André Previn

André George PrevinKBE (born Andreas Ludwig Priwin; April 6, 1929)[1] is an American pianist, conductor, and composer. He is considered one of the most versatile musicians in the world, and is the winner of four Academy Awards for his film work and ten Grammy Awards for his recordings.

Previn was born in Berlin, Germany , the son of Charlotte (née Epstein) and Jack Previn, who was a lawyer, judge, and music teacher.[2] He is a distant relative of the composerGustav Mahler. The year of his birth is uncertain. Whilst most published reports give 1929,[1] Previn himself has stated that 1930 is his birth year.[3] This situation is because the family lost Previn’s birth certificate when they left Germany in 1938. His elder brother was director Steve Previn. The Previn family, which was Jewish, emigrated to the United States in 1939 to escape the Nazi regime in Germany.

“It Could Happen To You”

In 1939, his family moved to Los Angeles, where his great-uncle, Charles Previn, was music director of Universal Studios. André grew up in Los Angeles and became a naturalized citizen of the United States in 1943. At Previn’s 1946 graduation from Beverly Hills High School he played a musical duet with Richard M. Sherman; Previn played the piano, accompanying Sherman (who played flute). He first came to prominence by arranging and composing Hollywood film scores in 1948. Coincidentally, 21 years later, both composers won Oscars for different films, both winning in musical categories. In the mid-to-late 1950s, and more recently, Previn toured and recorded as a jazz pianist. In the 1950s, mainly recording for Contemporary Records, he worked with Shelly Manne,Leroy VinnegarBenny Carter, and others. An album he recorded with Manne and Vinnegar of songs from My Fair Lady was a best-seller (see My Fair Lady (Shelly Manne album)). As a solo jazz pianist, Previn largely devoted himself to interpreting the works of major songwriters such as Jerome KernFrederick LoeweVernon Duke, and Harold Arlen. Previn made two albums with Dinah Shore as arranger, conductor, and accompanist in 1960, and another, the unjustly neglected “Duet”, with Doris Day in 1961. He made appearances onThe Ford Show, Starring Tennessee Ernie Ford as well as The Dinah Shore Chevy Show. He collaborated with Julie Andrews on a collection of Christmas carols in 1966, focusing on rarely heard carols. This popular album has been reissued many times over the years and is now available on CD. His main influences as a jazz pianist include Art Tatum,Oscar Peterson, and Horace Silver. Previn has also recorded classical piano compositions by MozartGershwinPoulencShostakovich, and others.

“Laura” -Remember these recordings from the 1960′s with full string orchestras. It was funny then – its funny still, though lovely.

In 1967, Previn succeeded John Barbirolli as music director of the Houston Symphony Orchestra. In 1968, Previn began his tenure as principal conductor of the London Symphony Orchestra (LSO), serving in that post until 1979. During his LSO tenure, he and the LSO appeared on the BBC Television programme André Previn’s Music Night. From 1976 to 1984, Previn was music director of the Pittsburgh Symphony Orchestra (PSO), and in turn had another television series with the PSO entitled Previn and the Pittsburgh. He was also principal conductor of the Royal Philharmonic Orchestra from 1985 to 1988.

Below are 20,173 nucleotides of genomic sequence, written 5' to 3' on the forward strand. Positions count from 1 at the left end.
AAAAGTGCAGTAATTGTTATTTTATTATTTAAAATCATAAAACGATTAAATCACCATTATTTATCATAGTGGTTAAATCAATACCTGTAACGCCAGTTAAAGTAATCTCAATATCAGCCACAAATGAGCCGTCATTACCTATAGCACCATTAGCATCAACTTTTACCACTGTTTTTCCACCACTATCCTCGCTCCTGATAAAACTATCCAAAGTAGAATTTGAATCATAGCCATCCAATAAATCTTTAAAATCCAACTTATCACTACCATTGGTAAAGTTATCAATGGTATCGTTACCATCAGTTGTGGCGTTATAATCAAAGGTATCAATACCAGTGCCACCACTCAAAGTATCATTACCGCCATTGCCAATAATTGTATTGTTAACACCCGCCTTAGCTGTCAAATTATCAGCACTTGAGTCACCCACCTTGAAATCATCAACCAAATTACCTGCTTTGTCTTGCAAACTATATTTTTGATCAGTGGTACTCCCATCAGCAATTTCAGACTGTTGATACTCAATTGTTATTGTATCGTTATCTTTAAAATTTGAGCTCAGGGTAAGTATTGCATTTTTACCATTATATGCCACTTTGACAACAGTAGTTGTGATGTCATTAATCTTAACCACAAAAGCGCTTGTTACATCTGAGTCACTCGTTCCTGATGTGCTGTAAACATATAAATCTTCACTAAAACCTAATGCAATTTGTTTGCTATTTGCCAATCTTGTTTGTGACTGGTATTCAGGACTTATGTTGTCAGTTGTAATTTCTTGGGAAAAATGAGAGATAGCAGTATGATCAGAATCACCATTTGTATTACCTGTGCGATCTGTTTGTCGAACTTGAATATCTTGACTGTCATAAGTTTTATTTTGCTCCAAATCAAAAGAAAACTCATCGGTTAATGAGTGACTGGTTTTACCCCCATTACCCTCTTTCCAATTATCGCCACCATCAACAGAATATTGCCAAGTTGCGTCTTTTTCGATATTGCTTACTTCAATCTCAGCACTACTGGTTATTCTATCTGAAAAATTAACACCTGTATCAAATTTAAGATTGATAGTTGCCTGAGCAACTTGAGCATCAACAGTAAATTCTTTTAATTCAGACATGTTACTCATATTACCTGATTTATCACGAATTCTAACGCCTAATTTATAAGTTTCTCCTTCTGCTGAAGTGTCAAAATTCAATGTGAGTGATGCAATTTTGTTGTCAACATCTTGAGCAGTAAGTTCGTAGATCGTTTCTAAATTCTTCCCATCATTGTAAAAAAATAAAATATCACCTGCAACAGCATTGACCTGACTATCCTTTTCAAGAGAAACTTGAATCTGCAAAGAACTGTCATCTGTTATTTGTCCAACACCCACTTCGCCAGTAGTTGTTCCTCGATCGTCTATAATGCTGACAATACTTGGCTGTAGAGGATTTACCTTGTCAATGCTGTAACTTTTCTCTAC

In 1985, he became music director of the Los Angeles Philharmonic. Although Previn’s tenure with the orchestra was musically satisfactory, other conductors including Kurt SanderlingSimon Rattle, and Esa-Pekka Salonen, did a better job at selling out concerts. Previn clashed frequently with Ernest Fleischmann (the orchestra’s Executive VP and General Manager), most notably when Fleischmann failed to consult him before naming Salonen as Principal Guest Conductor of the orchestra, complete with a tour of Japan. Because of Previn’s objections, Salonen’s title and Japanese tour were withdrawn; however, shortly thereafter, in April 1989, Previn resigned. Four months later, Salonen was named Music Director Designate of the Los Angeles Philharmonic, officially taking the post of Music Director in October 1992.[4] 

“What’s This Thing Called Love” (not sure what all the silly photos are about, but listen to this guy tear up the piano!! Phenomenal, understated jazz pianist!

Previn has composed film scores and other musical works, including concertos for piano, violin, cello, and guitar. He has also adapted and conducted the music for several films, some of them stage-to-film adaptations, such as My Fair LadyKismetPorgy and Bess, and Paint Your Wagon. Several were written especially for film, including the Academy Award-winning Gigi. Several of the film scores were collaborations with his second wife, Dory Previn.

In later years, he has concentrated on composing classical music. He collaborated with Tom Stoppard on Every Good Boy Deserves Favour,[5] a play with substantial musical content, which was first performed in London in 1977 with Previn conducting the LSO. His first opera, A Streetcar Named Desire, premiered at the San Francisco Opera in 1998. His second opera, Brief Encounter, based on the 1945 movie of the same name, was premiered at Houston Grand Opera on May 1, 2009. His numerous other classical works include vocal, chamber, and orchestral music.